I once read somewhere that a child needs a strange food introduced Approx 15 times before they'll accept it. It was tough going, offering a new fruit for example as part of every lunch and we did waste a lot, BUT over those 15+ introductions progress was made. Slowly but surely At the beginning she'd push the plate away, with added distractions she let it sit on the tray infront of her and then she'd slowly touch and play with it. Eventually letting her play and explore how that new food looked and felt, it slowly made its way to her mouth as she concurred her fear. The first victory with this was with a strawberry. And blimey did I throw the biggest embarrassing Mum dance party ever to celebrate! The more excited I acted as she tried another nibble again and again, the more she tasted and ATE! Positive praise works!

(IMAGE: 2 ½ yr old Abbie sucking orange slice and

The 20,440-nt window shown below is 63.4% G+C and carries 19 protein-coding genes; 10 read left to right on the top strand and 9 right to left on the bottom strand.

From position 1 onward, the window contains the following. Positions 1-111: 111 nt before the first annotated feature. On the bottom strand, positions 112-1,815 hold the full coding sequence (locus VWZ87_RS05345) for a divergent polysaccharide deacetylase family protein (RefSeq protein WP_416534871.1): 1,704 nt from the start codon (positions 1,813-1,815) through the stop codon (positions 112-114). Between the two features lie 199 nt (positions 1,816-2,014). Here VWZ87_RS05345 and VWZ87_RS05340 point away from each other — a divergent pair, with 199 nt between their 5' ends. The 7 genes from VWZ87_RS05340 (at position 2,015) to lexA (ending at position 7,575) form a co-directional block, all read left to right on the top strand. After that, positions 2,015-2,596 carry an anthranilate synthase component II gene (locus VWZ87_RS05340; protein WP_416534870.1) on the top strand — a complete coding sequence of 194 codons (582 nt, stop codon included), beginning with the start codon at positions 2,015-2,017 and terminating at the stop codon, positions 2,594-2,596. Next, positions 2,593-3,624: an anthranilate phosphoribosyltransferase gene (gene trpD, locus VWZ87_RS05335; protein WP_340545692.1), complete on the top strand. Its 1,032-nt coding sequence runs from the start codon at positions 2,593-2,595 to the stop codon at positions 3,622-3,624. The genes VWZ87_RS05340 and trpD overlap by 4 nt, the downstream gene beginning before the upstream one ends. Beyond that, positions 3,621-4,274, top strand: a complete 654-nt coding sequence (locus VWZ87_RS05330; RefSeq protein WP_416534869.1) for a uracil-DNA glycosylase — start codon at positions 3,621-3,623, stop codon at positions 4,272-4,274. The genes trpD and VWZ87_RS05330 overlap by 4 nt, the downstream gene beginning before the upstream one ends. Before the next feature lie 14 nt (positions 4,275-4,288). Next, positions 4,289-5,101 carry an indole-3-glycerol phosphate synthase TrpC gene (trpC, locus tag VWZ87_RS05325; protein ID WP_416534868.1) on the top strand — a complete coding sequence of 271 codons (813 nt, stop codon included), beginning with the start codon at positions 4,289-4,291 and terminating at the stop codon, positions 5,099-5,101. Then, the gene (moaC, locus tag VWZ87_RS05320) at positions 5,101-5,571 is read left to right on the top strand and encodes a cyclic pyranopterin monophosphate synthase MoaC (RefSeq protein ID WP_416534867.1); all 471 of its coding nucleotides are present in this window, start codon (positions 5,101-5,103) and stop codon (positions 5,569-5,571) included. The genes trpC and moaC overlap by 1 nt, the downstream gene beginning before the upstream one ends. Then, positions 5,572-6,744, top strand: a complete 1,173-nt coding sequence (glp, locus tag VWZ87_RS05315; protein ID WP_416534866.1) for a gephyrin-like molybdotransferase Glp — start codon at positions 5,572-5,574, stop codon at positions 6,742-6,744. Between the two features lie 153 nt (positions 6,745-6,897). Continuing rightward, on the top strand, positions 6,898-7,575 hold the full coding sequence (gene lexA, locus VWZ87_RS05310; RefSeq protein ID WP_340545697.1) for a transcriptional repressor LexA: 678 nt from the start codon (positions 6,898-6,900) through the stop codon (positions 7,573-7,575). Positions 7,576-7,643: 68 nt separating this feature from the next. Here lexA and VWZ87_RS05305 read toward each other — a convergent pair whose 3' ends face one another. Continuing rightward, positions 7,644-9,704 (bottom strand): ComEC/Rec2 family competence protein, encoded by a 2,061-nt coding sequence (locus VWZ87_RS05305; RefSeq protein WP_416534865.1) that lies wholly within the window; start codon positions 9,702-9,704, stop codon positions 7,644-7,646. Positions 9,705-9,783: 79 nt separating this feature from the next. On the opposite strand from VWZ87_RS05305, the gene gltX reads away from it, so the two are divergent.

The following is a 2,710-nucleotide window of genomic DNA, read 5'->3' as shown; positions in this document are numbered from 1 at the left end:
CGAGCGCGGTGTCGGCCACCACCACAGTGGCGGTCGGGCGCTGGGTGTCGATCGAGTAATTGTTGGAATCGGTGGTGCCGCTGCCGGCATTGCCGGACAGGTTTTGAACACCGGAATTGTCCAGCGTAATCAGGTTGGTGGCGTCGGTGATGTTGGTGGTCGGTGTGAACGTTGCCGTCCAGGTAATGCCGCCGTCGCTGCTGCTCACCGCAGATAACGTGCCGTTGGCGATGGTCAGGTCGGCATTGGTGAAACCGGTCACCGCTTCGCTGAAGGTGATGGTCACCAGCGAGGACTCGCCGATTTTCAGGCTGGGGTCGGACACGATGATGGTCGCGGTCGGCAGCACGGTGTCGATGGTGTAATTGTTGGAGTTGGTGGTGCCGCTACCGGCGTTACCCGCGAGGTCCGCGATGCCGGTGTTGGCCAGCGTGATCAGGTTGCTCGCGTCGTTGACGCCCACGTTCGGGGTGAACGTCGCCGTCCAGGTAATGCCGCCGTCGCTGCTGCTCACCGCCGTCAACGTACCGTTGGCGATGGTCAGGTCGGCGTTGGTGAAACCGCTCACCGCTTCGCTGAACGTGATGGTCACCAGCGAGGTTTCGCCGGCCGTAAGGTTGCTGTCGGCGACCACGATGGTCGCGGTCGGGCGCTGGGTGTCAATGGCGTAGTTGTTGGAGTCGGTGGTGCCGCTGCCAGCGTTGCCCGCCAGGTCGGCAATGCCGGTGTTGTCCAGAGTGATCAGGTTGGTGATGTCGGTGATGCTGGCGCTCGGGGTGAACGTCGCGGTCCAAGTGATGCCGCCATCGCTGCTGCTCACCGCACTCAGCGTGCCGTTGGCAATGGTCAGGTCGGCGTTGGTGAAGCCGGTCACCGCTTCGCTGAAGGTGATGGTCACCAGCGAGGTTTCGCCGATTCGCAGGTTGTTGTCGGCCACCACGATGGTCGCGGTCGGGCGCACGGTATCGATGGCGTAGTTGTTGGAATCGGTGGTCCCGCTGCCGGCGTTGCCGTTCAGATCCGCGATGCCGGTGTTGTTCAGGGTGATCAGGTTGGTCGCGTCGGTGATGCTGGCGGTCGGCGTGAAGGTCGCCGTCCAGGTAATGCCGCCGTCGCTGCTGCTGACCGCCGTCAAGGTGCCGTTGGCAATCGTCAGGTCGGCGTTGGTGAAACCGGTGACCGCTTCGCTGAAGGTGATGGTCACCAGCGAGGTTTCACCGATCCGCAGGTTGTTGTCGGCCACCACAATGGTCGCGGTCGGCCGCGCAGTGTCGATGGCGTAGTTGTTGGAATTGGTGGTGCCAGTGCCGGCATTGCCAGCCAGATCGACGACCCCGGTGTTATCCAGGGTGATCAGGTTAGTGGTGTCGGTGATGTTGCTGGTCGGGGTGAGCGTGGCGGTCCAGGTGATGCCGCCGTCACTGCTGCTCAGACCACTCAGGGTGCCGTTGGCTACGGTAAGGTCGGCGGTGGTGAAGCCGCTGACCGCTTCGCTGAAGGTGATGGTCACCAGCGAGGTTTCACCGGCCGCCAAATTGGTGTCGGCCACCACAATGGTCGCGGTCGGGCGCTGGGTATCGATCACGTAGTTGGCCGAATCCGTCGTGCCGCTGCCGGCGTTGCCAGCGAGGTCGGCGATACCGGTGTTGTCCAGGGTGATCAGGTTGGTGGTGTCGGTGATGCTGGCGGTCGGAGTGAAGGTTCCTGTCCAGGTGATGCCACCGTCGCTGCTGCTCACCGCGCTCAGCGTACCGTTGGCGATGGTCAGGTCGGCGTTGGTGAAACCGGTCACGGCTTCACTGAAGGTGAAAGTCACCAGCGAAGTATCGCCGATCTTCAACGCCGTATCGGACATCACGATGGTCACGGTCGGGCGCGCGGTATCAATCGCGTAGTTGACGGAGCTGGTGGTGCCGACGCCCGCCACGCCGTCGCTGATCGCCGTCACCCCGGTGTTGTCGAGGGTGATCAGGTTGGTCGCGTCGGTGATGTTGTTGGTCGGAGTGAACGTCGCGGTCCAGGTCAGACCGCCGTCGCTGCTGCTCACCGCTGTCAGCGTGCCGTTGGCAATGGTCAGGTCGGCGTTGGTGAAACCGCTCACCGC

plate of mixed fruits with juice)

It was such a surreal feeling of relief mixed with anxiety over not being able to continue to help her progress in the right direction. I was so accustomed to her not eating and refusing to try anything different, that now I knew how to help motivate her age appropriately, that now 'I' needed to teach myself more about Good food and cooking to give my daughter the best possible chance of continuing to explore new things.
I used that anxiety to power us through. I'd take her to the supermarket just to go for fruit and veg. Before trips to the shops were for safe meal stock ups only. Now I was engaging her more in the shopping process, I noted she felt more in control and her likes/dislikes acknowledged if she picked something herself. When she decided to grab some oranges because they were orange, we went with it and the next day after some serious exploring and mushing it up in her hands, a slice made it to her mouth and again we rejoiced! It was working!